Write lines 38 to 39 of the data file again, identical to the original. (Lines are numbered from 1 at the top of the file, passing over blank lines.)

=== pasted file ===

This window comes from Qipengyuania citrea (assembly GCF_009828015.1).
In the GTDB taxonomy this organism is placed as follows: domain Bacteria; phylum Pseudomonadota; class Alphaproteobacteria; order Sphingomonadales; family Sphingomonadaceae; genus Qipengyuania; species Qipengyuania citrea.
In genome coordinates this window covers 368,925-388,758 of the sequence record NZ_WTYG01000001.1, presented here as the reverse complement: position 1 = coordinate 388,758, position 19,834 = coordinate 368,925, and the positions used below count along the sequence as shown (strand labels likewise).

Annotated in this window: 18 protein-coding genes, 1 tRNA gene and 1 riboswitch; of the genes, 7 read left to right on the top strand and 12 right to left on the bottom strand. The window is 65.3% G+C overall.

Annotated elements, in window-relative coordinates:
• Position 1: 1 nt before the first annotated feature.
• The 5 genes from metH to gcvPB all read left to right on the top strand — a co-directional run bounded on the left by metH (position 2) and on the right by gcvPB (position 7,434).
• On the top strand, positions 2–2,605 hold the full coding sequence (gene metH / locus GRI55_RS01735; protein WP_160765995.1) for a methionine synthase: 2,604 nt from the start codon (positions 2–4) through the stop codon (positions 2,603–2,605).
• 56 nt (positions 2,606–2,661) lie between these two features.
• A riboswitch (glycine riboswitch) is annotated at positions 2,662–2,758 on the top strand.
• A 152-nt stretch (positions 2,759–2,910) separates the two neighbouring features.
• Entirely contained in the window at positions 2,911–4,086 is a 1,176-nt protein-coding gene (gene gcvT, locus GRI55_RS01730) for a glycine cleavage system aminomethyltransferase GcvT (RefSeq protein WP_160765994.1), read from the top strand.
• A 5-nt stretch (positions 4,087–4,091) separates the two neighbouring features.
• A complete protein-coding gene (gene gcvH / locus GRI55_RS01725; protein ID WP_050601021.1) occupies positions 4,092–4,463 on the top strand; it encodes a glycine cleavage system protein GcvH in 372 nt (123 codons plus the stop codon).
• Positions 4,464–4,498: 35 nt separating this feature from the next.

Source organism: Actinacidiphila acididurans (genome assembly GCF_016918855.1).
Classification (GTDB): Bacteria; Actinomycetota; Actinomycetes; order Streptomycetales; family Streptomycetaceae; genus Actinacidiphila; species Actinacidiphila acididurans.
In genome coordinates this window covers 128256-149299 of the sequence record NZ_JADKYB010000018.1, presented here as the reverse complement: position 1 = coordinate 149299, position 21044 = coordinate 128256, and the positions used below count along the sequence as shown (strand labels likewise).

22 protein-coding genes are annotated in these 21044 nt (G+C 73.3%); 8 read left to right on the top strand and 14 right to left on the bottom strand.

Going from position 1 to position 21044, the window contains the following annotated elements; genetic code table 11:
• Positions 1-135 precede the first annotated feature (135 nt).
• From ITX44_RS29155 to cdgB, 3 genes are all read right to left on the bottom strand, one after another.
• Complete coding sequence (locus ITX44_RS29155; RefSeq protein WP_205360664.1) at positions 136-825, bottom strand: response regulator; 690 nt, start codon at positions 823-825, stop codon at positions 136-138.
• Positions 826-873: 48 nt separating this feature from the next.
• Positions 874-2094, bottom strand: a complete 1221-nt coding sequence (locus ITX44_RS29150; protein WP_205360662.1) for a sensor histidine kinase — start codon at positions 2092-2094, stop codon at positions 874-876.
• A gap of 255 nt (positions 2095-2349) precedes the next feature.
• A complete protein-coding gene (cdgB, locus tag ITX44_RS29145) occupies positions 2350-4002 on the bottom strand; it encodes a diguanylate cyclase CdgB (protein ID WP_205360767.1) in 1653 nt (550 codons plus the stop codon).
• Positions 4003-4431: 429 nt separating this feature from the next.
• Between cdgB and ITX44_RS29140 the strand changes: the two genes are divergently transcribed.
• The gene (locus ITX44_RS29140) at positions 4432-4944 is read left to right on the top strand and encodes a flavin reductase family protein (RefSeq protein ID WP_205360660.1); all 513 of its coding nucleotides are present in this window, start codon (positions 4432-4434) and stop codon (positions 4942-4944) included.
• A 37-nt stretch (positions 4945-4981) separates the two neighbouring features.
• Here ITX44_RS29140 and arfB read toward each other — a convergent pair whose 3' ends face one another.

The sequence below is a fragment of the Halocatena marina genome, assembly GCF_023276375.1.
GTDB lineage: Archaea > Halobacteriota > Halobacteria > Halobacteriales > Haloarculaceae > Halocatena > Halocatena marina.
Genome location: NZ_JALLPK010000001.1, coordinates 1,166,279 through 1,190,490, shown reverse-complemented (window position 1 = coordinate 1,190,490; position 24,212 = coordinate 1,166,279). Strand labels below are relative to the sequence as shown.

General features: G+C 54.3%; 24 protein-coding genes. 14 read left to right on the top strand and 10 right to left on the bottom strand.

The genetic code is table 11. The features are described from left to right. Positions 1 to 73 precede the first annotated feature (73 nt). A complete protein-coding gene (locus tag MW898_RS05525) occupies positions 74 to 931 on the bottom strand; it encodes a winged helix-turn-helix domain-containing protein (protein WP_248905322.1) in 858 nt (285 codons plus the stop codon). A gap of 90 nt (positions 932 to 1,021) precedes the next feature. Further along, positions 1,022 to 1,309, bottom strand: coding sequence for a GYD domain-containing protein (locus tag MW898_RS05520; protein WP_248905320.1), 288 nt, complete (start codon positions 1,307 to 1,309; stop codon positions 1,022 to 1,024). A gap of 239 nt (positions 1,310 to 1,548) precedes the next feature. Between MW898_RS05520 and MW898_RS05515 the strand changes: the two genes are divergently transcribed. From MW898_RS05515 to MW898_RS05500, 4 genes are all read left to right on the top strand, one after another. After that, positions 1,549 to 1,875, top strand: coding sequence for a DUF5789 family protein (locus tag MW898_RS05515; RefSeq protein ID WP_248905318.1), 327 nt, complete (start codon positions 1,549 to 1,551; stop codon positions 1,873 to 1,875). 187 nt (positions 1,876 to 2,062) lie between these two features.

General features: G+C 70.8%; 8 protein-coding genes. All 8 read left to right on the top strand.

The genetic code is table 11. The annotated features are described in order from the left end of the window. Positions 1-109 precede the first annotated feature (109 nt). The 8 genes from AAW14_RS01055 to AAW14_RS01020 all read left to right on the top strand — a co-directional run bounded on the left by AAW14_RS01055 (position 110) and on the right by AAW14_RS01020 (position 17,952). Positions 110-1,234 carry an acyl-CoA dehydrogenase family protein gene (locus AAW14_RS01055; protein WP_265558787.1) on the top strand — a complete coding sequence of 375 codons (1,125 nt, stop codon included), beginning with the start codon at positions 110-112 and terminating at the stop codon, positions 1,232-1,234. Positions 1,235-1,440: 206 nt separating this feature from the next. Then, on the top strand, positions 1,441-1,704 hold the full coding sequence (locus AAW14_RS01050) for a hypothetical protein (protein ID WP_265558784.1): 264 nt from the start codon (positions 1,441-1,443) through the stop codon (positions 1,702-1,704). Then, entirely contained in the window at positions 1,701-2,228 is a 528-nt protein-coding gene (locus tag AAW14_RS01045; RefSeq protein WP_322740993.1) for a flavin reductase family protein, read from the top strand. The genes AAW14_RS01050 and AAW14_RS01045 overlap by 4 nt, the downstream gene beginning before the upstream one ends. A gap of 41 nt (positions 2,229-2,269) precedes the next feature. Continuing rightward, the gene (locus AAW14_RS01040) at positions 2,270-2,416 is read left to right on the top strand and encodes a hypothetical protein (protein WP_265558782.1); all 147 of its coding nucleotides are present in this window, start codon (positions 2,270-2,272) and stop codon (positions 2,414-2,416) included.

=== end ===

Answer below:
General features: G+C 70.8%; 8 protein-coding genes. All 8 read left to right on the top strand.

The genetic code is table 11. The annotated features are described in order from the left end of the window. Positions 1-109 precede the first annotated feature (109 nt). The 8 genes from AAW14_RS01055 to AAW14_RS01020 all read left to right on the top strand — a co-directional run bounded on the left by AAW14_RS01055 (position 110) and on the right by AAW14_RS01020 (position 17,952). Positions 110-1,234 carry an acyl-CoA dehydrogenase family protein gene (locus AAW14_RS01055; protein WP_265558787.1) on the top strand — a complete coding sequence of 375 codons (1,125 nt, stop codon included), beginning with the start codon at positions 110-112 and terminating at the stop codon, positions 1,232-1,234. Positions 1,235-1,440: 206 nt separating this feature from the next. Then, on the top strand, positions 1,441-1,704 hold the full coding sequence (locus AAW14_RS01050) for a hypothetical protein (protein ID WP_265558784.1): 264 nt from the start codon (positions 1,441-1,443) through the stop codon (positions 1,702-1,704). Then, entirely contained in the window at positions 1,701-2,228 is a 528-nt protein-coding gene (locus tag AAW14_RS01045; RefSeq protein WP_322740993.1) for a flavin reductase family protein, read from the top strand. The genes AAW14_RS01050 and AAW14_RS01045 overlap by 4 nt, the downstream gene beginning before the upstream one ends. A gap of 41 nt (positions 2,229-2,269) precedes the next feature. Continuing rightward, the gene (locus AAW14_RS01040) at positions 2,270-2,416 is read left to right on the top strand and encodes a hypothetical protein (protein WP_265558782.1); all 147 of its coding nucleotides are present in this window, start codon (positions 2,270-2,272) and stop codon (positions 2,414-2,416) included.